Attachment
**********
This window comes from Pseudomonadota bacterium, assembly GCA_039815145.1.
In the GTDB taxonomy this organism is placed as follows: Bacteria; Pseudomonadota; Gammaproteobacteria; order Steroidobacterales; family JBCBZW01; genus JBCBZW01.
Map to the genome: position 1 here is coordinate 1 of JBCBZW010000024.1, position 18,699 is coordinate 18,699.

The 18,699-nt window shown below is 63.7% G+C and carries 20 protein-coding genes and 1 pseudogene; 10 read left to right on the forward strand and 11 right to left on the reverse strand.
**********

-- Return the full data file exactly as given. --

This window comes from Pseudomonadota bacterium, assembly GCA_039815145.1.
In the GTDB taxonomy this organism is placed as follows: Bacteria; Pseudomonadota; Gammaproteobacteria; order Steroidobacterales; family JBCBZW01; genus JBCBZW01.
Map to the genome: position 1 here is coordinate 1 of JBCBZW010000024.1, position 18,699 is coordinate 18,699.

The 18,699-nt window shown below is 63.7% G+C and carries 20 protein-coding genes and 1 pseudogene; 10 read left to right on the forward strand and 11 right to left on the reverse strand.